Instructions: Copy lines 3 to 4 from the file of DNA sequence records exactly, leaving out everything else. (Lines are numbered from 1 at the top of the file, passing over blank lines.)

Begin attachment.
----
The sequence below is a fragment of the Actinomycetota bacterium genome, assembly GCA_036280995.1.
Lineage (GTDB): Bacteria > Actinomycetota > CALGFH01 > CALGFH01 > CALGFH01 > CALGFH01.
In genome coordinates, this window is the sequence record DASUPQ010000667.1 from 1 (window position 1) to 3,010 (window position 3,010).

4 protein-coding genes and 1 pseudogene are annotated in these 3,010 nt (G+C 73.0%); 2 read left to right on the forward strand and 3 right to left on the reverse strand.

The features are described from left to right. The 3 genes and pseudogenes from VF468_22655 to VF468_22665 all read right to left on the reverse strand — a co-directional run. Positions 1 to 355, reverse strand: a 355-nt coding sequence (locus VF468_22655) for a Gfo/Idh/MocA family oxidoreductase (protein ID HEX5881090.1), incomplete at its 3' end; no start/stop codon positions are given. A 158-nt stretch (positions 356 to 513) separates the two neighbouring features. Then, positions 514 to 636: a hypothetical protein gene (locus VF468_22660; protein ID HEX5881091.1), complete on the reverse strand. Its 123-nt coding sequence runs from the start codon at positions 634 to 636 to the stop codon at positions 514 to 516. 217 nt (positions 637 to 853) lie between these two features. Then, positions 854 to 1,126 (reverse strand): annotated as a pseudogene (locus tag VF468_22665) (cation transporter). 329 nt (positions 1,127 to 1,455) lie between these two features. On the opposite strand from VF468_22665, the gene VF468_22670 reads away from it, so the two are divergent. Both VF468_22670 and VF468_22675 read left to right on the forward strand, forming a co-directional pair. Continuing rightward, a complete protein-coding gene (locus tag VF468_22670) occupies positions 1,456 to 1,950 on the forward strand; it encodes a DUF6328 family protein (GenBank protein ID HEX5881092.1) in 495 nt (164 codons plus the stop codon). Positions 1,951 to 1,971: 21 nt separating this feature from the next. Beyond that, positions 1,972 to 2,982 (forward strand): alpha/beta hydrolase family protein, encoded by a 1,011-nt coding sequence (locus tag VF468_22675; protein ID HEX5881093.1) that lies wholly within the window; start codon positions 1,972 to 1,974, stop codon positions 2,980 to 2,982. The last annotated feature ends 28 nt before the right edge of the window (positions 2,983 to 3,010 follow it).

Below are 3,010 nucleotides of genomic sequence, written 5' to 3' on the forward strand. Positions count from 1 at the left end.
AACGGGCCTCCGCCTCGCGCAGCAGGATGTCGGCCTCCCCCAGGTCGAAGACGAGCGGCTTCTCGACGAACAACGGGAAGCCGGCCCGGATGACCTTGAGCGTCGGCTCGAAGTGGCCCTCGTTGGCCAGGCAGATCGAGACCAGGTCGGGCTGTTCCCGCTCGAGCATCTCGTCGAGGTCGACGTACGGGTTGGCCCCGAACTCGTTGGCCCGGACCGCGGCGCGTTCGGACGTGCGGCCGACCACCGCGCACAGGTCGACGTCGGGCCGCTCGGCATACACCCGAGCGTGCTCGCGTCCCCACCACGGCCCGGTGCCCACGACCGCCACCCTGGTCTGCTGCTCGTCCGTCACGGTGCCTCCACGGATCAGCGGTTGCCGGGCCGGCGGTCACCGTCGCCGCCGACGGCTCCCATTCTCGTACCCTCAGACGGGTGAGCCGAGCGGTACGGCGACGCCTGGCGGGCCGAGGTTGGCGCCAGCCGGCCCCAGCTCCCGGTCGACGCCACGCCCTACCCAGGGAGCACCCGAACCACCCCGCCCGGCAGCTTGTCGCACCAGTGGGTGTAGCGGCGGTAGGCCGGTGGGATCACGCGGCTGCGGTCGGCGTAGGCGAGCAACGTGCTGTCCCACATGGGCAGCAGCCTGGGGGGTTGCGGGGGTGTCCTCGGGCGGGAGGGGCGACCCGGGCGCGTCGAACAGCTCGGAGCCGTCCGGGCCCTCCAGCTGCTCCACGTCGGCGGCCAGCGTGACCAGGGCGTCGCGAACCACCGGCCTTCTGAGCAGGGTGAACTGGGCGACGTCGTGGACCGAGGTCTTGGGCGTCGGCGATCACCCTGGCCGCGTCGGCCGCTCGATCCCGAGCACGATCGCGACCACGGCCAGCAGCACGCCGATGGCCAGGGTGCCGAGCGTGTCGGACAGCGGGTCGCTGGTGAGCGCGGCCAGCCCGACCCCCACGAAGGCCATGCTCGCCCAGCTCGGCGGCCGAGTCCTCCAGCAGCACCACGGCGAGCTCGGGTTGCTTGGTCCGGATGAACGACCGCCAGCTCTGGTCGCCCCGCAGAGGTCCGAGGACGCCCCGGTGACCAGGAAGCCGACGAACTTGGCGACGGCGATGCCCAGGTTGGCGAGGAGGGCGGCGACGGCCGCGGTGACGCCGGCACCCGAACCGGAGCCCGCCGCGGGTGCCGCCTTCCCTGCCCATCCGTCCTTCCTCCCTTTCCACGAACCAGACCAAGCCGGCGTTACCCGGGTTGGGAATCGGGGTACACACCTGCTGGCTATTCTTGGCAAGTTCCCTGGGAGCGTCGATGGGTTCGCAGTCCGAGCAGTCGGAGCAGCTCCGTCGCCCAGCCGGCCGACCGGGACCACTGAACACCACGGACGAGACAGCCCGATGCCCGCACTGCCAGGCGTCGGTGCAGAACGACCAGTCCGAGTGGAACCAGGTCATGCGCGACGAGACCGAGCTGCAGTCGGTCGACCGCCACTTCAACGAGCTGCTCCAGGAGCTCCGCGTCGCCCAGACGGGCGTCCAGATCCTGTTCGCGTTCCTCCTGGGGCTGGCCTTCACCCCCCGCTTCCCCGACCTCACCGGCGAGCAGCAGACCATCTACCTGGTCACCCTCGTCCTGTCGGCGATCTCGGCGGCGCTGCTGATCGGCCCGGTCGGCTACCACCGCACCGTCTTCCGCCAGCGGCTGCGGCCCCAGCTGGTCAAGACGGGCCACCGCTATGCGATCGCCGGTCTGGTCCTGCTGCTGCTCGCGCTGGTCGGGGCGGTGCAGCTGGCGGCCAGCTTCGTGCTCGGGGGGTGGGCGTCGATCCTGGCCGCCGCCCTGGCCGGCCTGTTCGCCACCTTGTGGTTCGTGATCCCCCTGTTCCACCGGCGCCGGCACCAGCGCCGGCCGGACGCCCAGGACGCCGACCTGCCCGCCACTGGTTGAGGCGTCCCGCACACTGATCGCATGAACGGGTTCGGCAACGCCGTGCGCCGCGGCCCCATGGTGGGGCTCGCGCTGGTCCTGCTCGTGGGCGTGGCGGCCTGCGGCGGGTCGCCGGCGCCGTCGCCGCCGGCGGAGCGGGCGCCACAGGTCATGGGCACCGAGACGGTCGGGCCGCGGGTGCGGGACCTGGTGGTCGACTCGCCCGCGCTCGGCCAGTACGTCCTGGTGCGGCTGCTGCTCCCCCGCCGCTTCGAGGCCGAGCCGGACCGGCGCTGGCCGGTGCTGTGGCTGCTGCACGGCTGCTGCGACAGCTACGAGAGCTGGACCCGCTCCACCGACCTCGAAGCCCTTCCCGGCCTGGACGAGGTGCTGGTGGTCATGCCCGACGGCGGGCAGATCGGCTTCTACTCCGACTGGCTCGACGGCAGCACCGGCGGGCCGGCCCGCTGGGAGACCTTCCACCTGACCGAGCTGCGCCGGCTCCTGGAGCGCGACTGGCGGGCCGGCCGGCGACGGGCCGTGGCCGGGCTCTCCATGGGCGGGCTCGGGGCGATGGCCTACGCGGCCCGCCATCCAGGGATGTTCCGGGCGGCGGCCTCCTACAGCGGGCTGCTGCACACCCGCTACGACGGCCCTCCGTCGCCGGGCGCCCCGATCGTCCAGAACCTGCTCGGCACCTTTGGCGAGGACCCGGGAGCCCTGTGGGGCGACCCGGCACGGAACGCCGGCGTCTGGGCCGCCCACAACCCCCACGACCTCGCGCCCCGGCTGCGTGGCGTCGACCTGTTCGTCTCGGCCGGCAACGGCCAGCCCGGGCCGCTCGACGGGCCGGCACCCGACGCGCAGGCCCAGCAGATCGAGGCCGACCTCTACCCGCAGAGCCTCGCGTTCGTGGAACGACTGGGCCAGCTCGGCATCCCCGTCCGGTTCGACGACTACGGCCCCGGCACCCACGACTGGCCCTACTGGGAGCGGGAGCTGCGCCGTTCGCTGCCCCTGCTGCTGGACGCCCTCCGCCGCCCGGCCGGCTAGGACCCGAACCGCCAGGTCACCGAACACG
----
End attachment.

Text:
In genome coordinates, this window is the sequence record DASUPQ010000667.1 from 1 (window position 1) to 3,010 (window position 3,010).

4 protein-coding genes and 1 pseudogene are annotated in these 3,010 nt (G+C 73.0%); 2 read left to right on the forward strand and 3 right to left on the reverse strand.